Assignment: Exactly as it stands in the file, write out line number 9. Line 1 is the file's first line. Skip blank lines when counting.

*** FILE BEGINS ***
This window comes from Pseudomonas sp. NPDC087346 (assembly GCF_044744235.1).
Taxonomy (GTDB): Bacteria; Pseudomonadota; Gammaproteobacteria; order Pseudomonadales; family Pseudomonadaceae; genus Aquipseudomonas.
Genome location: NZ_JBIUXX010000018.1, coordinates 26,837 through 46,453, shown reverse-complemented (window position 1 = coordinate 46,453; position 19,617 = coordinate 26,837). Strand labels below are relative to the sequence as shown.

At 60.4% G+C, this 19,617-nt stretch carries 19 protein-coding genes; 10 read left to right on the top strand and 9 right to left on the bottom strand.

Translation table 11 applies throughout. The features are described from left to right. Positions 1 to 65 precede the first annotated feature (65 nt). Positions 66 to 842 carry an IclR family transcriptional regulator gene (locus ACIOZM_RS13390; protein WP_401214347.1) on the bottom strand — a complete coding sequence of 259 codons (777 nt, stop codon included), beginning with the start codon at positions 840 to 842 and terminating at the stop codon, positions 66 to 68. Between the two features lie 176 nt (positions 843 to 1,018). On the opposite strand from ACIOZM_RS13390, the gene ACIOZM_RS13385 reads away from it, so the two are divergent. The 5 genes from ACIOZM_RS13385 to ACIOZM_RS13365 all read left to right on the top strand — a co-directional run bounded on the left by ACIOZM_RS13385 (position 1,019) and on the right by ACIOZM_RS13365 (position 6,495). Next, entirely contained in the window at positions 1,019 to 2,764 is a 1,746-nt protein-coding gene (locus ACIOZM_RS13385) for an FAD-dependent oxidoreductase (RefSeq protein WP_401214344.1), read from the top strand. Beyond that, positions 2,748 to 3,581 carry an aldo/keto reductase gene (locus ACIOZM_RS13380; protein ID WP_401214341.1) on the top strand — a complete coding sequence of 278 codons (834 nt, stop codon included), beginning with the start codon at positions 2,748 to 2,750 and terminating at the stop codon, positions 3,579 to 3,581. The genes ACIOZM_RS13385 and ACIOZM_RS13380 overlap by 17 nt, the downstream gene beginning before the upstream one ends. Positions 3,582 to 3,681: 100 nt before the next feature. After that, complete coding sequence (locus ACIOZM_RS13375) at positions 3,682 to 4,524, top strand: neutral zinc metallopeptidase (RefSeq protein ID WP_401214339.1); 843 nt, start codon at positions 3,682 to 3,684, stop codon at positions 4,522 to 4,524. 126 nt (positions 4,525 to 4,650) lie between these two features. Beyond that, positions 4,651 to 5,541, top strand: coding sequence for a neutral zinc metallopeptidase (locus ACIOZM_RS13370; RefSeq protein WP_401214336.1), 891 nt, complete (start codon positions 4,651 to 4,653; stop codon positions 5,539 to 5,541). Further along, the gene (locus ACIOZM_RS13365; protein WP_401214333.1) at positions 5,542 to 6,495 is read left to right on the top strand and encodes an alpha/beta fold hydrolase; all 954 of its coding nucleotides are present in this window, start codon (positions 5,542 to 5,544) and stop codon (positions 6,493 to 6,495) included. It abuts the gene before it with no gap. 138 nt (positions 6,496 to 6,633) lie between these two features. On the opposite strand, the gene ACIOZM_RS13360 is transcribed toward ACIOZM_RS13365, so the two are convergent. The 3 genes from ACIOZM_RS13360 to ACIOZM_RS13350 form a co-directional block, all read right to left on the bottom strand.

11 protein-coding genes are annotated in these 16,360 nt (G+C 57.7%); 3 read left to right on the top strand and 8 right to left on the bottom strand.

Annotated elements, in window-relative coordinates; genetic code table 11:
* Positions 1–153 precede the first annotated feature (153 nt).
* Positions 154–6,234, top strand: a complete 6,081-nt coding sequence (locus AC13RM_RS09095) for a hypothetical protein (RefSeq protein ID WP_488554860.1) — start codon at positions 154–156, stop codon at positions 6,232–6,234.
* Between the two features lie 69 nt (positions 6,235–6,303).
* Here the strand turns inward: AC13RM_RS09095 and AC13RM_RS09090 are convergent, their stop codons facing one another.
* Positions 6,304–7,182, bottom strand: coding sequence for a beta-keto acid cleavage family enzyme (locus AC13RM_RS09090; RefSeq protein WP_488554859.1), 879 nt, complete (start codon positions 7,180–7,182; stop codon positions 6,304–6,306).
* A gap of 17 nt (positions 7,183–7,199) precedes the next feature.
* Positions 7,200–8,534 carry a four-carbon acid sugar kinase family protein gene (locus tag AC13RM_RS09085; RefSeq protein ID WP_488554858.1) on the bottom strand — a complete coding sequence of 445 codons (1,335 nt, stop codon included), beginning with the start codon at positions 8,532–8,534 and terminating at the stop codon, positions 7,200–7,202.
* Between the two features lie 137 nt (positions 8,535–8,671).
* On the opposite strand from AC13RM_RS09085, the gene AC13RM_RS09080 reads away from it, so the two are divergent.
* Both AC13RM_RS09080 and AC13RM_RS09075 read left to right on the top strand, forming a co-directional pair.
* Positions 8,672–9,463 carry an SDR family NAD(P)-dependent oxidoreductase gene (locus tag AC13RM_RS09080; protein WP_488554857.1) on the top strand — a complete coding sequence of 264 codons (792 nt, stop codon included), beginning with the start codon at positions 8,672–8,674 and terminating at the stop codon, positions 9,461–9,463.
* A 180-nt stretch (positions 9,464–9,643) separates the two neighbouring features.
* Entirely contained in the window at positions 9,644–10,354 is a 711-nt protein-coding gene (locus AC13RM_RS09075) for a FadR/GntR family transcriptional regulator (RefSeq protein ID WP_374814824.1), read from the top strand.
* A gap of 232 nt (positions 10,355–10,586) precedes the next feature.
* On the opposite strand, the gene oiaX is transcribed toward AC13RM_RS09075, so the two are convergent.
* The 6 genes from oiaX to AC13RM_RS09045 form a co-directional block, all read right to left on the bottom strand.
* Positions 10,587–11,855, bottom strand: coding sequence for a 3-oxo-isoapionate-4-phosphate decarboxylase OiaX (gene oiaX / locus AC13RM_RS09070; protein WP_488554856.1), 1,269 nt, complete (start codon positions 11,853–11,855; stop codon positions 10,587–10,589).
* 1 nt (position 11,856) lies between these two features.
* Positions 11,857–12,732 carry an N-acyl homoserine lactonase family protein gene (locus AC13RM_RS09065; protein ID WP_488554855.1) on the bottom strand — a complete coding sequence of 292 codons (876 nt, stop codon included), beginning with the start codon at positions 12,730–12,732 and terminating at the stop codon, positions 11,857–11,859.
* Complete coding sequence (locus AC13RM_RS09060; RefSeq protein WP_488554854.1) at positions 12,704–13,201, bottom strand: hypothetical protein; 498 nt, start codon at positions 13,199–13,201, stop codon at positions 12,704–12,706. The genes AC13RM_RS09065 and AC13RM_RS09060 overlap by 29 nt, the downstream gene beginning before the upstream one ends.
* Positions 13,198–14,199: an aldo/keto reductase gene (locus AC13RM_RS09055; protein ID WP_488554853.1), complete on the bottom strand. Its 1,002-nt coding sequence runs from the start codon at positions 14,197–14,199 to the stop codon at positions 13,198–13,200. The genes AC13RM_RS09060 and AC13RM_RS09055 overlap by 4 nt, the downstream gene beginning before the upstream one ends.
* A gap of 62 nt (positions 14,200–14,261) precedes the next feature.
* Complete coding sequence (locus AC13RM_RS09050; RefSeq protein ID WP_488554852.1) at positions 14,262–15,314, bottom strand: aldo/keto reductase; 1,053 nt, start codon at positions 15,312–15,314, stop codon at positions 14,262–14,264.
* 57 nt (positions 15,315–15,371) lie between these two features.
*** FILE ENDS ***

* Positions 154–6,234, top strand: a complete 6,081-nt coding sequence (locus AC13RM_RS09095) for a hypothetical protein (RefSeq protein ID WP_488554860.1) — start codon at positions 154–156, stop codon at positions 6,232–6,234.